A modern look at medieval Venice
We moderns often view the past through the warm mists of over-idealization or the dark clouds of easy condemnation. The past is either impossibly great or astonishingly primitive. In either case it is hard for us to recognize it as human experience, as complicated and as bafflingly rational and irrational as our own.
One of the outstanding virtues of City of Fortune, Roger Crowley’s wonderful new history of 500 years (1000 AD to 1500 AD) of Venice’s rise and decline as a commercial, seafaring empire, is that he sees Venice as “almost shockingly modern.” He writes vividly about Venice’s remarkably sophisticated management and trading systems and their skillful diplomacy in an era when the Venetian republic struggled—often violently—against economic competitors like the Byzantine Empire, the Genoese and the Ottoman Empire to control and profit from worldwide trade, especially trade with China and India.
Venice was a city of the water, rather than the land. It was, Crowley writes beautifully, “a city grown hydroponically, conjured out of marsh.” As such, it organized itself communally, with a modern, rather than feudal, desire to dominate international commerce. And that commercial instinct made it an open society, very willing to bend or evade the religious proscriptions of the Pope and to deal with so-called infidels. Still, it was the Venetian willingness to underwrite Pope Innocent III’s Fourth Crusade that led to its early dominance, fascinatingly detailed in the opening section of City of Fortune. But Venice’s economic interests unhappily shifted the focus of the Fourth Crusade from conquering the Islamic-controlled Holy Lands to extracting concessions from the Christian Eastern Orthodox empire headquartered in Constantinople. As Crowley writes, “the sack of Constantinople burned a hole in Christian history; it was the scandal of the age and Venice was held deeply complicit in the act.”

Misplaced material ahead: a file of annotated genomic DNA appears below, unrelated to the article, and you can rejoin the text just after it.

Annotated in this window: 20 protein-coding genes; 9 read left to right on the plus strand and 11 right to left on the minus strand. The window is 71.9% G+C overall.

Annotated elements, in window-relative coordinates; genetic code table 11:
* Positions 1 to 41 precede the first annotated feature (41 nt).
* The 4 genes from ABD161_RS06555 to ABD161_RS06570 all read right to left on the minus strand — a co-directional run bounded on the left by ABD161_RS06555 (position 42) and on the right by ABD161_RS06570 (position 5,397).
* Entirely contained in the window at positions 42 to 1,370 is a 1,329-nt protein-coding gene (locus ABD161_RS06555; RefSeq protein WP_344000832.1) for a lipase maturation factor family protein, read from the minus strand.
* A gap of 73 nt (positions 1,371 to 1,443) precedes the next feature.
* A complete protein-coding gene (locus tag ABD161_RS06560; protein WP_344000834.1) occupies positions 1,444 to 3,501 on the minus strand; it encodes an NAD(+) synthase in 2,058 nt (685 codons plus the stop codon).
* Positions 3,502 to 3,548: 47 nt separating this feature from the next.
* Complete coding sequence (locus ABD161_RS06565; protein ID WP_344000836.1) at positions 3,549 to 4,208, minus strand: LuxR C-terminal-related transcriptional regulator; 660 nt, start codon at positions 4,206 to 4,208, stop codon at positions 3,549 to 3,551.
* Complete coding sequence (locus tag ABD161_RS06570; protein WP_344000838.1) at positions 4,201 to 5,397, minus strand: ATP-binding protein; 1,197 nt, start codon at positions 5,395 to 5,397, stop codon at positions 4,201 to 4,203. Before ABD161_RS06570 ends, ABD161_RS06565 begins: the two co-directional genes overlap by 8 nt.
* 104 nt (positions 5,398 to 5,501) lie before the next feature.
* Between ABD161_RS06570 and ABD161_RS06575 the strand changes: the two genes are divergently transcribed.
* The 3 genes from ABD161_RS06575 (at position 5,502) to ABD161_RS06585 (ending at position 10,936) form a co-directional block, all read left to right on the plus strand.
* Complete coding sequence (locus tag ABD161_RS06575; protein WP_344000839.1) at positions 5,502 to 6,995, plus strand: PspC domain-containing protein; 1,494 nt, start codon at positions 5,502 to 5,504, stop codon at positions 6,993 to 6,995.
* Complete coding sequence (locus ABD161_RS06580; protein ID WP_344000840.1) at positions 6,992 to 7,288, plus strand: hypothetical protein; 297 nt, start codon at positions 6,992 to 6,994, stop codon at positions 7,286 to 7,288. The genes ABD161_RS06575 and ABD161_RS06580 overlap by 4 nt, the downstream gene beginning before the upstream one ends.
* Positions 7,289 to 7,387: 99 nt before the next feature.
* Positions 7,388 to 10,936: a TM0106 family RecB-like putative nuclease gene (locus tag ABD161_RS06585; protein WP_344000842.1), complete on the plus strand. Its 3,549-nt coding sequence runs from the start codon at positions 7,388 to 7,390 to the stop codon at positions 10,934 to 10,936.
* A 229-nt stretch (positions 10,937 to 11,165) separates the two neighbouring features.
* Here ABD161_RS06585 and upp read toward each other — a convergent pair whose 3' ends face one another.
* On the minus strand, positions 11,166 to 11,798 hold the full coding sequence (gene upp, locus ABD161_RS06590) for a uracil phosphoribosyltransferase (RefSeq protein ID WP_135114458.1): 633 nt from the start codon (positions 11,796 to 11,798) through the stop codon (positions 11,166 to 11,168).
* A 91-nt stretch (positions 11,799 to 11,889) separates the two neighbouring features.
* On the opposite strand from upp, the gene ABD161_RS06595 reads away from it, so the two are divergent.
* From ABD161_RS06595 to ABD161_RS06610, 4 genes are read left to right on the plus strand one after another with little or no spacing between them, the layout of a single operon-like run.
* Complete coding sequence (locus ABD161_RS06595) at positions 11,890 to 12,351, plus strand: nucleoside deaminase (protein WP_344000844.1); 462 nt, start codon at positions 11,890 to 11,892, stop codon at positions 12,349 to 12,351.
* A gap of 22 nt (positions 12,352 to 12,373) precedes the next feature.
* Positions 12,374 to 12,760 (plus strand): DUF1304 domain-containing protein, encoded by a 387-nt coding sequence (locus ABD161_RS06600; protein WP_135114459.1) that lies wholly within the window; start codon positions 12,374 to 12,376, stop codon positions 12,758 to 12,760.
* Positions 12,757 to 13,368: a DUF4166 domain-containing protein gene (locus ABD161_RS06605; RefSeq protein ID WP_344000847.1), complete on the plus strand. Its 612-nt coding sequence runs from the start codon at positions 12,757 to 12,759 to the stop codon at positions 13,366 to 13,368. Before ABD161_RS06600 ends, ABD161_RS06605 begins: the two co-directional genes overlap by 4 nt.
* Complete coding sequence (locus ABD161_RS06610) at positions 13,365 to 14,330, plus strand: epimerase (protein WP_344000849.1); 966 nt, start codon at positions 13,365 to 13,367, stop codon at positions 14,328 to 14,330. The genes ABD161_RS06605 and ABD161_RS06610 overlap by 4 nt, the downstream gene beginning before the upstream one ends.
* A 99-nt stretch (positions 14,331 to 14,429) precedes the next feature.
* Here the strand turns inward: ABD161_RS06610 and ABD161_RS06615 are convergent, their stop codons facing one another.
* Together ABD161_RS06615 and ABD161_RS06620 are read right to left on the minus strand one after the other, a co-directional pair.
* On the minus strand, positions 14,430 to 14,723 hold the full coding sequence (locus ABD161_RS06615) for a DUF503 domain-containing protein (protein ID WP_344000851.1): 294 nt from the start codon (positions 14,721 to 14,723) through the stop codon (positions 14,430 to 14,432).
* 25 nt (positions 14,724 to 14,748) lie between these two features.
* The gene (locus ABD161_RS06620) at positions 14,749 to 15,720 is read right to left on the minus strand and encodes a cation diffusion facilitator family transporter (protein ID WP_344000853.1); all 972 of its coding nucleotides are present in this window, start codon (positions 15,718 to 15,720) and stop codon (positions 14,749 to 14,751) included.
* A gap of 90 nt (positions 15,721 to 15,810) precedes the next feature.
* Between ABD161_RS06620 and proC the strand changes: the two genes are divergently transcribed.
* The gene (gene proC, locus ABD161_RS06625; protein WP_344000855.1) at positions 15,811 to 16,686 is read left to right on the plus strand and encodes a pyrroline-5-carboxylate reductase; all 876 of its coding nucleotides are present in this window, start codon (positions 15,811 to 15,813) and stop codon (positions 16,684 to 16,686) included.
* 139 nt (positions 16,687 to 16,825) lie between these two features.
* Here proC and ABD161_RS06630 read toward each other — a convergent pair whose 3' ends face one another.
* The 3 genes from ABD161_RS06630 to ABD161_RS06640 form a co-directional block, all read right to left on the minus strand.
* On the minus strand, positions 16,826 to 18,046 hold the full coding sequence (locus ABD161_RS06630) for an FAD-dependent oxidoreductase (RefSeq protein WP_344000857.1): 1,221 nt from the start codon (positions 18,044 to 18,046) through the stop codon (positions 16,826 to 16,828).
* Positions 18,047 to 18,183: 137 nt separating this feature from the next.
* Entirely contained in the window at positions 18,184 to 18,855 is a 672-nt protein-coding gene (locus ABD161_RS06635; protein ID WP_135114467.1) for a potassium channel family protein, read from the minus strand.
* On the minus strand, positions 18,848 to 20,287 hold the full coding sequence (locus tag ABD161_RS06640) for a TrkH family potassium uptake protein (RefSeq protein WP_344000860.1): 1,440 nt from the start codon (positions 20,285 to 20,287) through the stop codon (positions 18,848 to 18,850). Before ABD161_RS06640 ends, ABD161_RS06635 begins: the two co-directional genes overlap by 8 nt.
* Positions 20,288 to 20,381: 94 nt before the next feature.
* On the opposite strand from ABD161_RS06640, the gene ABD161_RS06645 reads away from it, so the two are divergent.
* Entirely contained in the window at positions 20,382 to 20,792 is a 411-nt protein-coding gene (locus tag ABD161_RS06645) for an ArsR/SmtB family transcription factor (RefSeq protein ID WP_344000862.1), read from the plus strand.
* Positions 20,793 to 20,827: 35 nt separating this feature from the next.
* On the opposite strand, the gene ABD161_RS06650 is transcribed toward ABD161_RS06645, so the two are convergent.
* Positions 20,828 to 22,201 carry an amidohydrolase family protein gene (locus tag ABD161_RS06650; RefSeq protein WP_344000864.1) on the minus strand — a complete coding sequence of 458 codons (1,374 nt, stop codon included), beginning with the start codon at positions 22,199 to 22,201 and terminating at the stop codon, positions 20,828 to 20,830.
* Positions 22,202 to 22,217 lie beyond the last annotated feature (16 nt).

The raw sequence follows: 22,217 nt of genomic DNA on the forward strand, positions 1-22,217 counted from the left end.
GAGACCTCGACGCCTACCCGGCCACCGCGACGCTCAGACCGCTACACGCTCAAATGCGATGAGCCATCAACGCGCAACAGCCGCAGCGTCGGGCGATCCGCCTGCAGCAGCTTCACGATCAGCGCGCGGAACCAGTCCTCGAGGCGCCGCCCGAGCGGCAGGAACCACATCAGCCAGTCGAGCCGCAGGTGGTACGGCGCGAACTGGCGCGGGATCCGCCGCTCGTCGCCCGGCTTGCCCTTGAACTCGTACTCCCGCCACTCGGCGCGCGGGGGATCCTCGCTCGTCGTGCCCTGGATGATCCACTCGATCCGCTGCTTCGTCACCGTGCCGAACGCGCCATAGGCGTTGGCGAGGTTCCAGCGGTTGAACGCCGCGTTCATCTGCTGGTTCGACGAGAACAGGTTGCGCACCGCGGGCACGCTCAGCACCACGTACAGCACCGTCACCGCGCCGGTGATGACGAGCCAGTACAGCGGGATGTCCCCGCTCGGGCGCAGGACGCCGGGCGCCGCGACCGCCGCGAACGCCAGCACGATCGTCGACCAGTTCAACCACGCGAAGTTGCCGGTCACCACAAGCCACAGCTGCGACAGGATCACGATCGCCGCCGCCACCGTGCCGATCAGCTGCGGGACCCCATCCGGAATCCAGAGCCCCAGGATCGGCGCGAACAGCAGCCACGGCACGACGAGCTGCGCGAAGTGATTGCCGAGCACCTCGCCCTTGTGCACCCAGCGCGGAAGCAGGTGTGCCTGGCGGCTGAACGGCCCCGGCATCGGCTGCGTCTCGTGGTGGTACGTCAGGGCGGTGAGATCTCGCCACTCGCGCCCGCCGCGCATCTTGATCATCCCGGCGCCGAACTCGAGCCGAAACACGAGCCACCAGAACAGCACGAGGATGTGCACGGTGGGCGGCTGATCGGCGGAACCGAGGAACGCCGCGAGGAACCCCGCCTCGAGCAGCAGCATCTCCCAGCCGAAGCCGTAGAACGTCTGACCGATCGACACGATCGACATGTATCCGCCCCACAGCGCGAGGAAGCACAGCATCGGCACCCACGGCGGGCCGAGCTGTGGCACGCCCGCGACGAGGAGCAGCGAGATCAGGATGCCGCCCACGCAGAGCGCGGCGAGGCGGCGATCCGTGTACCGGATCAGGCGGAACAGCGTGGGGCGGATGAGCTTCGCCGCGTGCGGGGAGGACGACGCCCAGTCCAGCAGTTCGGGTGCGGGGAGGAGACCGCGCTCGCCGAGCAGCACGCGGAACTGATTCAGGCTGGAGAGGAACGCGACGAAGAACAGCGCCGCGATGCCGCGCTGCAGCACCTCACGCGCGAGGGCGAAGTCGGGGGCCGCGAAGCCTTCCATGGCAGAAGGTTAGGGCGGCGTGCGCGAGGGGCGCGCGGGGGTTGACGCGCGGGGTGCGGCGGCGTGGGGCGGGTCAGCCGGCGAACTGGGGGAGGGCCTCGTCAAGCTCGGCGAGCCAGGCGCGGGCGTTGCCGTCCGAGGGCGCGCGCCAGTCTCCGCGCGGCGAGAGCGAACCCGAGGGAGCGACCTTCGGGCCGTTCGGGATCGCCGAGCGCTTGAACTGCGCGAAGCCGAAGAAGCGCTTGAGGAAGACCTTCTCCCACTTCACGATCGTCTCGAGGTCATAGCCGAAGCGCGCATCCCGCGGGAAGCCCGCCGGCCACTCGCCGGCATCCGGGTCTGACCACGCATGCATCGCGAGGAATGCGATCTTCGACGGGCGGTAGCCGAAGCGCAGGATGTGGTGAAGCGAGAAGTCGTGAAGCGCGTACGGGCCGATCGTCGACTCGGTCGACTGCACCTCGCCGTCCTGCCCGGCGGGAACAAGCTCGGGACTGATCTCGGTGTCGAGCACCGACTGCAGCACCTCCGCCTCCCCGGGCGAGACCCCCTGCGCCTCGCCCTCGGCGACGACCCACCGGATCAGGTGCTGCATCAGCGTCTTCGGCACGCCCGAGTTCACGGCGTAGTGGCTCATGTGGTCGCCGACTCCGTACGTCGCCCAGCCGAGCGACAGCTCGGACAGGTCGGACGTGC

That, of course, is only the beginning of the story of Venice’s remarkable rise, triumph and downfall. But in that early victory Crowley sees the seeds of the republic’s tragic demise: Venice’s subjugation of Constantinople opened space for the rise of the Ottoman Empire, which would eventually rein in—sometimes brutally—Venice’s commercial empire.
And, as Crowley, who also wrote the New York Times bestseller Empire of the Sea, points out near the end of City of Fortune, there were other contributing factors at work. Portugal’s success in sending ships around the Horn of Africa to Kolkata, for example, was a paradigm shift in international trade that undermined Venice’s position in the inland Mediterranean and Black Seas.
The “lessons of history” are often not as obvious as we would hope. But Roger Crowley’s vivid City of Fortune offers a contemporary reader a compelling narrative and many lessons to think about.